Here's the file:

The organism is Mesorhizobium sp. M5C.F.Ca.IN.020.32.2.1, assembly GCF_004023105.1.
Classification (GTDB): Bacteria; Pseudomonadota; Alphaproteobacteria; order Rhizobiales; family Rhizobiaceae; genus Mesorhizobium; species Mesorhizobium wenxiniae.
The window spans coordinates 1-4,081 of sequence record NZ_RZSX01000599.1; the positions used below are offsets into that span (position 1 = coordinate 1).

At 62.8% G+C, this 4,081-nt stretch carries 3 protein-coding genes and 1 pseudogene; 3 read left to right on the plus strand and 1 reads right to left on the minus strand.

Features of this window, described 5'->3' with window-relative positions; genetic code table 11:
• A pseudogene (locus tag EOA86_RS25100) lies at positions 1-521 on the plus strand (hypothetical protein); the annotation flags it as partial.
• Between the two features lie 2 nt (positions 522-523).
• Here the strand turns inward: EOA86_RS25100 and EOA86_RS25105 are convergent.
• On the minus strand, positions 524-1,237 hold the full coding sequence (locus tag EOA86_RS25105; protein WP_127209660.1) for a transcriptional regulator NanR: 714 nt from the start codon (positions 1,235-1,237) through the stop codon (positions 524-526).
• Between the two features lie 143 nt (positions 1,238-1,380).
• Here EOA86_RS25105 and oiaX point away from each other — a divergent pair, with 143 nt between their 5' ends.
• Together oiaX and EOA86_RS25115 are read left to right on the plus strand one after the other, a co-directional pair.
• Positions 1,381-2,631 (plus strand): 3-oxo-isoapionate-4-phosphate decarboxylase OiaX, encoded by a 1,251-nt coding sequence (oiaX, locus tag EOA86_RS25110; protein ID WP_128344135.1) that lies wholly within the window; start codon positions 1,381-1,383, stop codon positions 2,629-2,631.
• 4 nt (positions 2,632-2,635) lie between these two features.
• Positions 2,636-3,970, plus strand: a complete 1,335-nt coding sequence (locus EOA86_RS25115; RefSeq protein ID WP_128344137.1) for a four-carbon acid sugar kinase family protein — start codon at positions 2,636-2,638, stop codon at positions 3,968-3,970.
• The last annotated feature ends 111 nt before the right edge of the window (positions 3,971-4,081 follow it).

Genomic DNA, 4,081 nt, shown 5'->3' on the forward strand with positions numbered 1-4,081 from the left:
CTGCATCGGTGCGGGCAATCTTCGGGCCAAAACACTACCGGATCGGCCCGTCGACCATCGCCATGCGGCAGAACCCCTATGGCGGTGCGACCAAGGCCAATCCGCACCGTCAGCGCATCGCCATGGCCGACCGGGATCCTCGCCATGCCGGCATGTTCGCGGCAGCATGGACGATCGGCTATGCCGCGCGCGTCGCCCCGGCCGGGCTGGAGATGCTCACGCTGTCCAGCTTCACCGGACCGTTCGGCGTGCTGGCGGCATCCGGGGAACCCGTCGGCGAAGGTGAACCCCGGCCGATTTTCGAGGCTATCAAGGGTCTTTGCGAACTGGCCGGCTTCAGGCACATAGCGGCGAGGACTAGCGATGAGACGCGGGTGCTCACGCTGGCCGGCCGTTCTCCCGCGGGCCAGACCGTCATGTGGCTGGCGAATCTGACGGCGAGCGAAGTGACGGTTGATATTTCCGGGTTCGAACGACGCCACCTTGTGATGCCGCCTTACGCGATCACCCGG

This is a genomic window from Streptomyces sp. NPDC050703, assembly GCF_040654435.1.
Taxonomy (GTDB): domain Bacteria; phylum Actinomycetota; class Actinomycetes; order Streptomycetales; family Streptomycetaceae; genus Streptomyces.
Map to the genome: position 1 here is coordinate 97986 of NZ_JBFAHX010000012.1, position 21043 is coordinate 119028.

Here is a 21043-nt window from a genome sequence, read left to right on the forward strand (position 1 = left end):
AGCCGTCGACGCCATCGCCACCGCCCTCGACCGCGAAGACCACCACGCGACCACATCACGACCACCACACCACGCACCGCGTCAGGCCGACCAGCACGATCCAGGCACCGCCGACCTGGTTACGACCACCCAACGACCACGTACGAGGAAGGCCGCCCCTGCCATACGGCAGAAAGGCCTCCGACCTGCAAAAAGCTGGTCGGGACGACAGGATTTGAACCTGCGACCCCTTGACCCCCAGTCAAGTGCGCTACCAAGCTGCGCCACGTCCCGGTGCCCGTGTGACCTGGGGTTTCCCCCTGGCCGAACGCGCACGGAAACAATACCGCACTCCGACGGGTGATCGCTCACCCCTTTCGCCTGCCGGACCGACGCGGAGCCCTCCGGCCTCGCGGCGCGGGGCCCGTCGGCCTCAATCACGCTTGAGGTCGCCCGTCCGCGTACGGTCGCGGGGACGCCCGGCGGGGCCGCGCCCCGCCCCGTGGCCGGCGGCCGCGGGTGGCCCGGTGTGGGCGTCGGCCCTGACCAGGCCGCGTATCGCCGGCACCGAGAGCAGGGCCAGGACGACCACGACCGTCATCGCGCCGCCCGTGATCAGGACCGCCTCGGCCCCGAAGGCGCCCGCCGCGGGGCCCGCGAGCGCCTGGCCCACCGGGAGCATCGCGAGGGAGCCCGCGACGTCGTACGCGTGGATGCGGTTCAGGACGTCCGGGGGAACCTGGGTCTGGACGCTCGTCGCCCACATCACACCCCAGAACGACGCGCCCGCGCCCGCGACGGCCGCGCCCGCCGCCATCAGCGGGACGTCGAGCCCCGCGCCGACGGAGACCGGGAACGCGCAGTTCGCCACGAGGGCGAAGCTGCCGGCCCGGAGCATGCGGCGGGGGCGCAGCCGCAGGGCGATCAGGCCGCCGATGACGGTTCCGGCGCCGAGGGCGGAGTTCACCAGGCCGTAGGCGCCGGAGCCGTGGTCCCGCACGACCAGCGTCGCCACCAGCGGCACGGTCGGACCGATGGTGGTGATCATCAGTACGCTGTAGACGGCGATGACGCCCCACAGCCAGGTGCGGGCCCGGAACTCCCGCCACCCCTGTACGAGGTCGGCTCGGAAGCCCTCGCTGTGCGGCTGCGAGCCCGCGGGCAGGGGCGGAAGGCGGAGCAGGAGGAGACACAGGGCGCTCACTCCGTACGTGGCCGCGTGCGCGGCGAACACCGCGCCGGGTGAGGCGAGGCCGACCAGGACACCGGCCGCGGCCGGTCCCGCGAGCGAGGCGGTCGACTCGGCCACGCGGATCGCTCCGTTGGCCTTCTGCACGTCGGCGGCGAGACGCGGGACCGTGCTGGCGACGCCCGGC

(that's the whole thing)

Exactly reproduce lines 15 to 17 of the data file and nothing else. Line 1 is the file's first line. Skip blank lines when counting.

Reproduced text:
• Positions 2,636-3,970, plus strand: a complete 1,335-nt coding sequence (locus EOA86_RS25115; RefSeq protein ID WP_128344137.1) for a four-carbon acid sugar kinase family protein — start codon at positions 2,636-2,638, stop codon at positions 3,968-3,970.
• The last annotated feature ends 111 nt before the right edge of the window (positions 3,971-4,081 follow it).

Genomic DNA, 4,081 nt, shown 5'->3' on the forward strand with positions numbered 1-4,081 from the left: